Have sent a few care packages. Cereal bars, fudge, chocolate, savoury crackers, lightweight clothes, key rings, make up wipes to add to list above. If you pack cleverly, can do up to 2kg 'small parcel' 2nd class very cheaply (about £2.80 IIRC). Also sent the odd bit direct from Amazon.

SpongeBobJudgeyPants Sat 24-Sep-16 20:31:39

A bus that's a train you say? smile Good idea, and will take on board the good suggestions for care packages. Thanks all.

OP’s posts: |
circular Sat 24-Sep-16 22:06:48


Should be apparent when you chose the route whether it's bus or train.
Travelling by option will show All, Bus and/or Train.
If All selected, it will be obvious from journeys returned as will be from/to Coach or Train stations.

stealthsquiggle Sun 25-Sep-16 21:48:01

Apparently my lovely SIL has posted cake, from France, to DS (just started at boarding school). It hasn't arrived yet so I have no idea how that will be received grin

dotdotdotmustdash Sun 25-Sep-16 23:35:51

My Dd17 left a couple of weeks ago to spend a year studying Mandarin at a Uni in China. I don't even have a passport.

scaryteacher Tue 27-Sep-16 17:11:38

There will come a point OP when you breathe a sigh of relief as you wave goodbye at the beginning of each term (especially after your child has eaten through the entire stash of peanut butter, and the one I like is only available in Sainsbury, and I live in Belgium!!!).

I sent ds off to board at 16 for sixth form, so university wasn't so bad. I am at the end of the phone if he needs anything. What is really scary is that I look at him now, and I was married with a house at his age, yet I am unsure at times if he is safe to be let out on his own (he will be 21 in 3 weeks)!

Leeds2 Tue 27-Sep-16 18:38:03

Have you heard much from her dot? Is she studying Mandarin, or is it just something she fancied doing? Sounds like something which would appeal to my DD! Could you possibly go and visit, if that is feasible for you?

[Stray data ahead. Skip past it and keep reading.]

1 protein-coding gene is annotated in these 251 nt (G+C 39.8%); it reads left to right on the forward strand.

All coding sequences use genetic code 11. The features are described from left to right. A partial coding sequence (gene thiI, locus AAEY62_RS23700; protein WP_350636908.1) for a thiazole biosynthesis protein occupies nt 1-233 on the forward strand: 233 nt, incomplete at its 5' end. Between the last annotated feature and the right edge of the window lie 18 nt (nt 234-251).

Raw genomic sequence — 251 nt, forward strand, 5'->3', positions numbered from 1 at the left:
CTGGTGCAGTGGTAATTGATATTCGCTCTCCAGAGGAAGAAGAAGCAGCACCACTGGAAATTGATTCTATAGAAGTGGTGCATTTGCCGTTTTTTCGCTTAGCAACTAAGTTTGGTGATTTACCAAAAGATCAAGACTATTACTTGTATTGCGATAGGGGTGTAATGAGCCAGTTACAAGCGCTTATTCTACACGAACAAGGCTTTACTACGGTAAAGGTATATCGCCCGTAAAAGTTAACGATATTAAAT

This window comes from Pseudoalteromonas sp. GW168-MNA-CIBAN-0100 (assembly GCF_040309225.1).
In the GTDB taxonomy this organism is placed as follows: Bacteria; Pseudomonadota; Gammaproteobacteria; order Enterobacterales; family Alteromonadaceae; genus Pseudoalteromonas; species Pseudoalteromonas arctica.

scary, I only now realise what my mum went through when I left! And although I don't think I was safe to be let out by myself, I did survive!

dotdotdotmustdash Tue 27-Sep-16 19:09:10

Have you heard much from her dot? Is she studying Mandarin, or is it just something she fancied doing? Sounds like something which would appeal to my DD! Could you possibly go and visit, if that is feasible for you?

Hi Leeds2. Yes, she's studying Mandarin - 3 hours of language per day and 1.5 hrs of Chinese culture classes (music, sports, arts etc) Mon - Fri until next summer. She only studied Mandarin for the final year of school and only as a 'crash' Nat 5 (GCSE level). The scholarship was open to all Scots 6th year pupils who had studied some basic Mandarin, it funded by the Scottish and Chinese Governments. I believe there is an English equivalent.

We are managing to video call at the weekends, the timing makes it too difficult during the week as China is 7 hours ahead so I come in from work she's probably sleeping. I don't plan to visit as I hate flying but they get a 2 month break for Chinese New Year in Jan/Feb so I'm planning to fly her home for 3 weeks of it. Her and some of the other students are also planning to hit Tokyo Disney and Shanghai Disney, in fact she's planning to celebrate her 18th birthday at Tokyo Disney.

As for the future, I don't know. She hadn't previously planned to study Mandarin at Uni and actually had a place to study International Relations at Edinburgh this year but declined it when she got the Scholarship offer. She now plans to apply to study music at the Conservatoire and also apply to study Mandarin (and another MFL) at Uni as a back-up.

Many of the previous scholarship students have gone on to study Mandarin and several of them have had summer jobs as staff in the British Consulates in China - lots of great opportunities!